Minnesota Catholics examine church’s role in Indian boarding schools

MINNEAPOLIS – Doll is approximately 6 inches tall, handcrafted in red leather, with beige belt and headband around her long black hair. He is a male warrior, holding a bow.

“It’s actually me,” D. Richard Wright said of the doll.

Wright, a parishioner at the Gichitwaa Kateri Catholic Church in Minneapolis, did so as part of an effort to address recent discoveries in Canada of what are believed to be hundreds of children’s graves at the sites. former residential schools.

Some Twin Cities Native Americans – mostly women – got together to make “spirit dolls” representing the children in some of these tombs, resulting in an exhibit called “215+” shown at the end of last year until January at the Indigenous Roots Cultural Arts. Center in St. Paul.

Wright, 72, is a member of the Leech Lake Ojibwe Band. He made the doll, he said, not because he attended residential school – he didn’t, but his father and grandparents did – but because he wanted to symbolize what he sees as the need for American Indians “to lay down our warrior mentality” and “find a way to deal with what is happening in a positive way”.

Among Native Americans, seeking information to understand the history of the residential school era is widely accepted as the first step toward healing and justice.

The discovery in May 2021 of approximately 200 unmarked graves on the campus of the long-closed Kamloops Indian Residential School in British Columbia drew attention to the history of residential schools in Canada as well as the United States, where the practice began in the 19th century. .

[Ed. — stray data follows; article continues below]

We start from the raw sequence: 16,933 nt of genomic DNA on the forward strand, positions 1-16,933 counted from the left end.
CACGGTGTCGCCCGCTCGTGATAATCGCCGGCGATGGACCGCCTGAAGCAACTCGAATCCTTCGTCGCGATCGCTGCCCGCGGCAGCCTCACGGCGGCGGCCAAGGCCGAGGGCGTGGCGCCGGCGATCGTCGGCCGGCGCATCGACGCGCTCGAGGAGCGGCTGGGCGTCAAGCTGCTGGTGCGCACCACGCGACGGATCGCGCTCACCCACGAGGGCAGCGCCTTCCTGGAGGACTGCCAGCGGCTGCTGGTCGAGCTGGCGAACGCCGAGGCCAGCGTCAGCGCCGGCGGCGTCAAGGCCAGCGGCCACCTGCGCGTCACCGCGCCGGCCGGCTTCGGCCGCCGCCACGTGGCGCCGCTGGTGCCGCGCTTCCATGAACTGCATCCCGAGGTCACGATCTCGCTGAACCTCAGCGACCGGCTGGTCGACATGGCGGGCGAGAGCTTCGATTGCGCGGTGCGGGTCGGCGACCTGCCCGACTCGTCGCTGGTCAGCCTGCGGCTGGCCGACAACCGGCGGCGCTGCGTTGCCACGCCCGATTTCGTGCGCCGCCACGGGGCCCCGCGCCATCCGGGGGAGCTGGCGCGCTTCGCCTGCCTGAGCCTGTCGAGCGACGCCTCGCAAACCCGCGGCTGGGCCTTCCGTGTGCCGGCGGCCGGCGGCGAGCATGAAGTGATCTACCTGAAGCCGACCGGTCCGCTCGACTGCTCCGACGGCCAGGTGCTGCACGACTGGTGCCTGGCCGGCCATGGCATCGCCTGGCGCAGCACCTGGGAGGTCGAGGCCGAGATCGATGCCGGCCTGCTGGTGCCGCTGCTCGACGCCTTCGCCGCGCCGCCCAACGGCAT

The Kamloops findings prompted the US Department of the Interior to launch the Federal Indian Boarding School Initiative last June, described as “a comprehensive review of the troubled legacy of federal boarding school policies.”

The department’s report, submitted to Interior Secretary Deb Haaland and made public on May 11, sheds light on the abuse suffered by many of these children in these public schools and also identifies burial sites in more than 50 of the former schools. .

As the United States begins to grapple with this chapter in its history, so does the Catholic Church.

The National Native American Boarding School Healing Coalition, or NABS, has compiled what is generally considered the most comprehensive, though incomplete, list of American Indian boarding schools. The data shows that at least 84 of the 367 identified schools were operated by Catholic institutions under contracts with the US government. A group of Catholic archivists believe there were many more.

Last summer, employees of the Archdiocese of St. Paul and Minneapolis began looking into what was already known about his involvement in boarding schools, including one he ran in west-central Minnesota in the late 1800s. Efforts are underway to share archdiocesan records with tribal nations.

As Archbishop Bernard A. Hebda of St. Paul and Minneapolis and the other bishops of Minnesota work to build and strengthen relationships with tribal leaders, Archbishop Hebda asked for prayers that the church “may be able to shed the light we need on the facts”. of what happened” and possibly create a “mutual plan between tribal leaders and Catholics in our state to respond in some way.”

Allison Spies of the Archdiocesan Office of Archives and Records Management said there are more than 15 schools in Minnesota. She works to identify those exploited by the Catholic Church. Among them was the Catholic Industrial School for Boys at Clontarf in Swift County, about 150 miles west of the Twin Cities, which the Archdiocese administered from 1877 to 1892. From 1884 most of its students were American Indians.